Donald Glover
Glover won the comedy acting Globe in 2017, but wasn’t eligible last year. In the second season of the FX comedy he created, he didn’t just expand his character of Earn’s relationship with his baby mama and cousin-slash-client, but he also took on the headline-grabbing role of Teddy Perkins.

Bill Hader
The HFPA loves to celebrate new faces, and even though Hader has been acting for years, he is the freshest face in this race, never having been nominated before. He is also coming off a whirlwind of a year, in which he won the Emmy for his titular role in the HBO comedy he co-created.


Alison Brie
Brie broke onto the ballot in 2018 and will likely keep her spot after the second season saw her character, Ruth, dealing with a #MeToo moment, stepping into a producer role without getting the credit for it and finally having it out with her former best friend.

Rachel Brosnahan
“The Marvelous Mrs. Maisel”
Hot off her 2018 Globe and Emmy wins, Brosnahan is not only a shoo-in for the 2019 ballot but also the one to beat in the race overall. The second season sees her struggling to let her family and friends in on her new life as a standup and navigating the muddy waters of an industry not kind to women.

Jennifer Garner
Garner was nominated four times for “Alias” (she won once), but this would be the HFPA’s first time celebrating her in the comedy category. And what better way to welcome her back to the small screen — and for playing such a specific, high-strung character — than with such an accolade?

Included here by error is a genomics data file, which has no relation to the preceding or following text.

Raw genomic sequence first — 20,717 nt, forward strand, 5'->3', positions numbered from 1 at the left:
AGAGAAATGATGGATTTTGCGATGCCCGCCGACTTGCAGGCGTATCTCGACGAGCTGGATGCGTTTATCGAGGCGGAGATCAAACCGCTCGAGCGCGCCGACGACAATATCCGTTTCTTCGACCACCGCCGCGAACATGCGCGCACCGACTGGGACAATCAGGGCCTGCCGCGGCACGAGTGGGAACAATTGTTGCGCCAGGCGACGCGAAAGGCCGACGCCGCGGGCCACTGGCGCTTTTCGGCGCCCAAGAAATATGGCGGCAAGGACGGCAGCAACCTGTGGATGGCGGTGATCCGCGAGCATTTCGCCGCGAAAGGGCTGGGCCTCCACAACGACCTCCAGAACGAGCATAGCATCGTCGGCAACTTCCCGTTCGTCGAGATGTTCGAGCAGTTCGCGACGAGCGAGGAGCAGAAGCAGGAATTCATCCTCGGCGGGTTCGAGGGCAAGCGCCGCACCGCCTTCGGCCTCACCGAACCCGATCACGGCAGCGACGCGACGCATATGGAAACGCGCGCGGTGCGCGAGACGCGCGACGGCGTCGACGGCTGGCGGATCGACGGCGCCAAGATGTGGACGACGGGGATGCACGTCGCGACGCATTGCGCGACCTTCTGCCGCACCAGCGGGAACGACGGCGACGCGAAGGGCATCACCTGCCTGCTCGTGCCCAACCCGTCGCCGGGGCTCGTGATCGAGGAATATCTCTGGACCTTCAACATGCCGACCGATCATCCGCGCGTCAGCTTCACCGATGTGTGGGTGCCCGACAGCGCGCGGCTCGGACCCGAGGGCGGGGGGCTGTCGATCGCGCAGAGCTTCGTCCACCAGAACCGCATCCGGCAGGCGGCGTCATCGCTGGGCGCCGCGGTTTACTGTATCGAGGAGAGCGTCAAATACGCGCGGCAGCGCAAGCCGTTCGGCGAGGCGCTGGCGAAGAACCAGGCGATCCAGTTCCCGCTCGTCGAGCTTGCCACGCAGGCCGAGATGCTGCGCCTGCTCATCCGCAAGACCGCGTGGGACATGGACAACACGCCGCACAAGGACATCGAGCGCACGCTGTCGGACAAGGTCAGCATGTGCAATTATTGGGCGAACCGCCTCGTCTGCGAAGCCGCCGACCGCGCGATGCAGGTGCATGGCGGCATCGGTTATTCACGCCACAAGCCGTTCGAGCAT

Debra Messing
“Will & Grace”
Messing was nominated six times for the original run of this NBC comedy, but didn’t quite make the cut for the first of its revival seasons in 2018. This time, though, she has the boost of a more dramatic #MeToo episode to show off more than just her usual physical comedy prowess.

Issa Rae
Rae has become a staple on the ballot the past two years and is likely to score a third nomination for a season that saw her character navigating dating while dipping her toe into new career opportunities. Her Emmy nom certainly boosted her profile, too.

Maya Rudolph
Usually one new leading lady breaks into this race; Rudolph seems like the best bet this year. The former “SNL” star took a darker turn on Amazon’s afterlife comedy. Death was the start of a new chapter for her character and may well be the same for Rudolph’s relationship with the HFPA.


“The Assassination of Gianni Versace: American Crime Story” (FX)
It seems like the HFPA always saves a spot for a Ryan Murphy limited series so this Emmy-winning tale of homophobia and violence in the gay community is sure to make the cut.

“Escape at Dannemora” (Showtime)